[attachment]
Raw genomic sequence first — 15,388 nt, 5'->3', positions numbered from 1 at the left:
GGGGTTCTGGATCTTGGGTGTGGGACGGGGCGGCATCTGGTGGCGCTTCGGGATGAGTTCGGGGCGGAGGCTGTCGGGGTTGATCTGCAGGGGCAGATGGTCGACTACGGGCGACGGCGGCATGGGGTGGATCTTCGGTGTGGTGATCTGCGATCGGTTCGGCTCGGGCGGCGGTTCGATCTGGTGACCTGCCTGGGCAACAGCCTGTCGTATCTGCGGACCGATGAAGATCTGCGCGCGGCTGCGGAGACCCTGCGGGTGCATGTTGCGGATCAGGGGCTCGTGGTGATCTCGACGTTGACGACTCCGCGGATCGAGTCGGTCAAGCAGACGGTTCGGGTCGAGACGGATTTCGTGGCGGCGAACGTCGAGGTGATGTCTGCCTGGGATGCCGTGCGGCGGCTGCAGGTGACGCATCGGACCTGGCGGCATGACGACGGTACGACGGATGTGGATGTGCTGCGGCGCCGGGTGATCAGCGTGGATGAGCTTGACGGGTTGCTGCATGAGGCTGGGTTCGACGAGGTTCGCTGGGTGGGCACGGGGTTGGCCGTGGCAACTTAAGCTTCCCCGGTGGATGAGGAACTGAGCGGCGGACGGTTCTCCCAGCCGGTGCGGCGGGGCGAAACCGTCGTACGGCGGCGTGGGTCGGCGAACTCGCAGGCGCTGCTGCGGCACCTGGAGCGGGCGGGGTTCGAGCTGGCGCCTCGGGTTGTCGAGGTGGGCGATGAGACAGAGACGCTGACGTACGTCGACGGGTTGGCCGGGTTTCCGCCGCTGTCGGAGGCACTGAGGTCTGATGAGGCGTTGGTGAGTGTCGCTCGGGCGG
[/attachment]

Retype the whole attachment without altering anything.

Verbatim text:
Raw genomic sequence first — 15,388 nt, 5'->3', positions numbered from 1 at the left:
GGGGTTCTGGATCTTGGGTGTGGGACGGGGCGGCATCTGGTGGCGCTTCGGGATGAGTTCGGGGCGGAGGCTGTCGGGGTTGATCTGCAGGGGCAGATGGTCGACTACGGGCGACGGCGGCATGGGGTGGATCTTCGGTGTGGTGATCTGCGATCGGTTCGGCTCGGGCGGCGGTTCGATCTGGTGACCTGCCTGGGCAACAGCCTGTCGTATCTGCGGACCGATGAAGATCTGCGCGCGGCTGCGGAGACCCTGCGGGTGCATGTTGCGGATCAGGGGCTCGTGGTGATCTCGACGTTGACGACTCCGCGGATCGAGTCGGTCAAGCAGACGGTTCGGGTCGAGACGGATTTCGTGGCGGCGAACGTCGAGGTGATGTCTGCCTGGGATGCCGTGCGGCGGCTGCAGGTGACGCATCGGACCTGGCGGCATGACGACGGTACGACGGATGTGGATGTGCTGCGGCGCCGGGTGATCAGCGTGGATGAGCTTGACGGGTTGCTGCATGAGGCTGGGTTCGACGAGGTTCGCTGGGTGGGCACGGGGTTGGCCGTGGCAACTTAAGCTTCCCCGGTGGATGAGGAACTGAGCGGCGGACGGTTCTCCCAGCCGGTGCGGCGGGGCGAAACCGTCGTACGGCGGCGTGGGTCGGCGAACTCGCAGGCGCTGCTGCGGCACCTGGAGCGGGCGGGGTTCGAGCTGGCGCCTCGGGTTGTCGAGGTGGGCGATGAGACAGAGACGCTGACGTACGTCGACGGGTTGGCCGGGTTTCCGCCGCTGTCGGAGGCACTGAGGTCTGATGAGGCGTTGGTGAGTGTCGCTCGGGCGG